The only dangers exist in your mind and ego. You feel pressured and afraid because you want to impress your audience. Instead of focusing on impressing your audience, I ask that you focus on expressing the music. When you focus on impressing, you tend to overthink and doubt yourself. One of the key components of the flow state is allowing your sense of “I” to shut down, which is impossible if you’re too focused on the outcome of your performance. Learn how to mentally stay out of the way and just let your hours of practice take over. If you can allow that to happen, you will allow the flow state to take over.
Many musicians treat music performances as never-ending competitions. This mindset generates fear because you’re always wondering whether you’re good enough, in which case performing is not enjoyable. You’ll be too concerned with whether you’re doing better than the previous performer that you, once again, prevent your prefrontal cortex or sense of self from shutting down. Many successful athletes explain that during high level competitions, they only focus on what they are doing, instead of what their competitors are doing or have done. Similarly, focus on your actions rather than the actions of others. Stop comparing yourself to other people!
Once you learn to let go of the fear, you’ll find freedom in your music.
Exercise your mind
So we know what a flow state is and the requirements to induce a flow state, but what can we do to improve our ability to flow during performances? As I mentioned before, many musicians tense up and overexert themselves while performing even after practicing countless hours a day. The pressure just crumbles them. A couple of mental exercises will help you out. Many of these ideas come from the world of athletics as the mindset of a high-performance musician is similar to that of a high-performance athlete. Additionally, a lot of these ideas come from two excellent books titled Effortless Mastery by Kenny Werner and Zen Guitar by Philip Toshio Sudo.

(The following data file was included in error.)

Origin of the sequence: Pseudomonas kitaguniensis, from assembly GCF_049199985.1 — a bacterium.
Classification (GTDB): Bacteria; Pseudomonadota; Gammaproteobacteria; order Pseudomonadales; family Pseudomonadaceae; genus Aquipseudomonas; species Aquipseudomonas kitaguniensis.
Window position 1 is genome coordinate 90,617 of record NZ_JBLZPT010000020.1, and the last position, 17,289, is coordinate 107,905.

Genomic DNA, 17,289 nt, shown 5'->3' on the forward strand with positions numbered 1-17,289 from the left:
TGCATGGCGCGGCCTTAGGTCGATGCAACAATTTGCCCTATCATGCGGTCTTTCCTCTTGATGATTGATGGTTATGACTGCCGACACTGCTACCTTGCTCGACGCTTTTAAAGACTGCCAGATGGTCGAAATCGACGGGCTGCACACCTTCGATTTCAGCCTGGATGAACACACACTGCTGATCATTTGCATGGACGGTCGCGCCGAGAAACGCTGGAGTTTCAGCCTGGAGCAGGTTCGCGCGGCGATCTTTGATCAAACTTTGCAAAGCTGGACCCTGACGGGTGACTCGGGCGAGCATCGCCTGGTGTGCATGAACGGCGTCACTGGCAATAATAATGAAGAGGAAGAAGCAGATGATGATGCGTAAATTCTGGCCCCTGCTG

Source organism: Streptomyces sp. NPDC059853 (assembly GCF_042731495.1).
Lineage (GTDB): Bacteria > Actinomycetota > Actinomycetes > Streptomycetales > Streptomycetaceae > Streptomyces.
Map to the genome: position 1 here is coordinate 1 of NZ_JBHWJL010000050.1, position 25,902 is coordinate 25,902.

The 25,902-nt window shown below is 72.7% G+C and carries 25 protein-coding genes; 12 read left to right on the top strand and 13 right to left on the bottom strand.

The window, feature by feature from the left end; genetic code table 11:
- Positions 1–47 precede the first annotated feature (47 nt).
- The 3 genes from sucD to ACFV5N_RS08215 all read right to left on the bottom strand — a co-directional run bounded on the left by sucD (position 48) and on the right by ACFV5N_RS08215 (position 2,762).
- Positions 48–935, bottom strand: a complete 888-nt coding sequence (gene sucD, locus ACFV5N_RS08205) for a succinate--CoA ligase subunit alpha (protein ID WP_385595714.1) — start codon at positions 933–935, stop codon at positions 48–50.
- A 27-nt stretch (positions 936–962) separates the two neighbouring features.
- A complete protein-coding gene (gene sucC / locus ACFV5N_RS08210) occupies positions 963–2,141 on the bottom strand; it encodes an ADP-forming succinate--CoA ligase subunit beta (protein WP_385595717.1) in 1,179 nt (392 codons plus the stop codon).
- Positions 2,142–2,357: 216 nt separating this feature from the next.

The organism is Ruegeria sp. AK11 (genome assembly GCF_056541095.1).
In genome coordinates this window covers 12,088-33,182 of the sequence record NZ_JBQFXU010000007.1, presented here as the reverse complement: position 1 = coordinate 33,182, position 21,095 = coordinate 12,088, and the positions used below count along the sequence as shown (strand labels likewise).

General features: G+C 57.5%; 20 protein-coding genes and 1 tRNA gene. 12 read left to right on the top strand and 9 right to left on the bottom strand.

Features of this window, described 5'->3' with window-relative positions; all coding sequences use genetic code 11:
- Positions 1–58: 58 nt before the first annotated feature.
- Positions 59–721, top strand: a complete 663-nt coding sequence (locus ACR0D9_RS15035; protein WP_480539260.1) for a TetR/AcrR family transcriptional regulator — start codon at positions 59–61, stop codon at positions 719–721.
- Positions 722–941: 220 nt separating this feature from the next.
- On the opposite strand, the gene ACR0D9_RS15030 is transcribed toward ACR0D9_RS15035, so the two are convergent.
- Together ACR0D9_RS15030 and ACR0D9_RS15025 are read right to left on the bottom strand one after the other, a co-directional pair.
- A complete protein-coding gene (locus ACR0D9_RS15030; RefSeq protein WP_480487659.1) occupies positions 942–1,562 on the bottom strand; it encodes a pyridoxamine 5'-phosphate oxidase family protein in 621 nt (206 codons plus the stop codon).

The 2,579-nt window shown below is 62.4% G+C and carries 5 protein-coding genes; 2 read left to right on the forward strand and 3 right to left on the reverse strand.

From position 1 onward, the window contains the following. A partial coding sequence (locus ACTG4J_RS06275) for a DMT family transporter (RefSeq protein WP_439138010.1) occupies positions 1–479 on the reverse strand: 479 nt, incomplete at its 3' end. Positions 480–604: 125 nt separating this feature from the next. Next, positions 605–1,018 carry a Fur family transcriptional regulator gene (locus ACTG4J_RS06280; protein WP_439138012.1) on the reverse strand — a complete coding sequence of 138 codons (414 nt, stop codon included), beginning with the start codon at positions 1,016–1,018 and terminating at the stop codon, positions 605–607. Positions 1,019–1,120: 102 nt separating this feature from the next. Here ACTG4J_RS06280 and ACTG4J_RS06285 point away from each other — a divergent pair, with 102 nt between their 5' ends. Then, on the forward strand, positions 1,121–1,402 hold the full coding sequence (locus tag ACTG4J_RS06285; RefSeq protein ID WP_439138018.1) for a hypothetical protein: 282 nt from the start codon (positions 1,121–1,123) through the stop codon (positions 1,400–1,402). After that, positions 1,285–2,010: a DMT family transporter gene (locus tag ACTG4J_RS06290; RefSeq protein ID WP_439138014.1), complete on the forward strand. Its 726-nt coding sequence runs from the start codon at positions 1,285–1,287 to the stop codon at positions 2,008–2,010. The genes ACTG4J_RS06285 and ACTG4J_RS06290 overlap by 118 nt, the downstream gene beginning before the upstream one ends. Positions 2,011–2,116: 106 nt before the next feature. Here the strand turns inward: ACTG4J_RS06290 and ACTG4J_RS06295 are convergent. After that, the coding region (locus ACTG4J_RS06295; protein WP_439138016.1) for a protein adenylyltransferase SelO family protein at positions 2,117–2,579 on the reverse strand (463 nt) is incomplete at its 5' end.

Self-talk and positive affirmations
One of the requirements for inducing a flow state is perceiving your skills to be up to the task, which means having confidence in your abilities. Unfortunately, many musicians have a habit of not believing in themselves. Some people are always thinking that, “I’m no good right now, I need to practice more and maybe in a year or so, I’ll be happy with my abilities.” The problem is, if they tell themselves they’re no good every single day, they will still feel and believe in the same thing a year later, because the mental pathways have been carved so deep. Psychologists describe thoughts as skiers going down a hill. The more often they go down the same path, the deeper the carving in the snow becomes. This is surprisingly more common than many people would imagine, which might explain why a recent study found that 70% of working musicians in the UK suffer from depression and anxiety.
If you lack confidence in your abilities, you tend to second-guess yourself, which again leads to overthinking and self-doubt, which reactivates your prefrontal cortex. The thing that prevents you from dropping into the flow state is the thing that gives you your sense of self. Aren’t we our greatest enemies? An effective way to overcome this problem is what psychologists call self-talk, or positive affirmations. The idea is simple: talk to yourself in your head and tell yourself that you are capable of anything. Remember, you are what you think.